take a turn for the worse" in the absence of Western support. Earlier, a
spokesman for the opposition German Social Democratic Party (SPD) had
likened Kohl's support of Yeltsin to "playing Russian roulette" with
Russo-German relations since Yeltsin may not win a second term. Russian
Foreign Minister Yevgenii Primakov told ITAR-TASS the same day that
Kohl's visit was deliberately designed to help Yeltsin's re-election
bid, a view Kohl has publicly denied. -- Scott Parrish

YELTSIN BLAMES PREVIOUS PARLIAMENT FOR VIOLATING FEDERALISM PRINCIPLES.
In a letter to Federation Council Chairman Yegor Stroev, President Boris
Yeltsin denounced the previous Russian parliament for violating
federalist principles in its legislative practice, Russian agencies
reported on 20 February. Some of the federal laws passed by the
parliament adressed issues which, according to the constitution, fall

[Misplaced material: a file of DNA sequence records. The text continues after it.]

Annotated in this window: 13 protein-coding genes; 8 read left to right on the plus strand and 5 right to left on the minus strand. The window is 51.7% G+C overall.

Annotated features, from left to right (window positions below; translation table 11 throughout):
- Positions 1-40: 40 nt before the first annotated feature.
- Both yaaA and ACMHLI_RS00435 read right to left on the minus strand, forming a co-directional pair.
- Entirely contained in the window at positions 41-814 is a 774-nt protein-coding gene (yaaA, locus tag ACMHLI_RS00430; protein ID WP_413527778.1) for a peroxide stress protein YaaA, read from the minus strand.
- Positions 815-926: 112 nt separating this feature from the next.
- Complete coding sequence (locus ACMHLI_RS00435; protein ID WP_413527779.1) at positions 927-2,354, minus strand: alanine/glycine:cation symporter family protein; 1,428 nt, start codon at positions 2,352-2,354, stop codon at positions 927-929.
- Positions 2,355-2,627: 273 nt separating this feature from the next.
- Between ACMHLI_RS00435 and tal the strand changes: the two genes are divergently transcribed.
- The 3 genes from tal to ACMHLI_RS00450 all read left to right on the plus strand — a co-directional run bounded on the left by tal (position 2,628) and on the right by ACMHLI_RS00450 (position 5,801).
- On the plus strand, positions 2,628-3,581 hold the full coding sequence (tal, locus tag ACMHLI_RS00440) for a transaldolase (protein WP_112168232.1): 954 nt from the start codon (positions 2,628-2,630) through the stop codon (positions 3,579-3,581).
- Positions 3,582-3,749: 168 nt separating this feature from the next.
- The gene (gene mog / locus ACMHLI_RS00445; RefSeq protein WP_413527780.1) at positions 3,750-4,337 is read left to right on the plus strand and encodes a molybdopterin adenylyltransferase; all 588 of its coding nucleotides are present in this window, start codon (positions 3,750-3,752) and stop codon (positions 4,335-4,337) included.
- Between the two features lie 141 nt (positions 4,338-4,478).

under exclusive jurisdiction of regional or local authorities. The
letter asked Federation Council members, who are federation subjects'
leaders, to adhere to the principles of power separation between center
and regions and avoid adopting laws which exceed the limits of federal
jurisdiction. -- Anna Paretskaya

COURT NARROWS DEFINITION OF PARLIAMENTARY IMMUNITY. In response to an
enquiry from President Boris Yeltsin about the constitutionality of
various legal provisions on the status of deputies, the Constitutional
Court ruled that a member of the Federal Assembly is only immune to
prosecution if the legal violation in question is directly related to
his or her duties as a deputy, ITAR-TASS and Ekho Moskvy reported on 20
February. Thus, deputies can be sued for all other criminal and
administrative offenses. In November 1994, MMM investment fund head
Sergei Mavrodi escaped prosecution for tax fraud by winning a seat in
the Duma in a by-election. -- Penny Morvant

SWISS FOREIGN MINISTER IN MOSCOW. On 20 February, Russian Foreign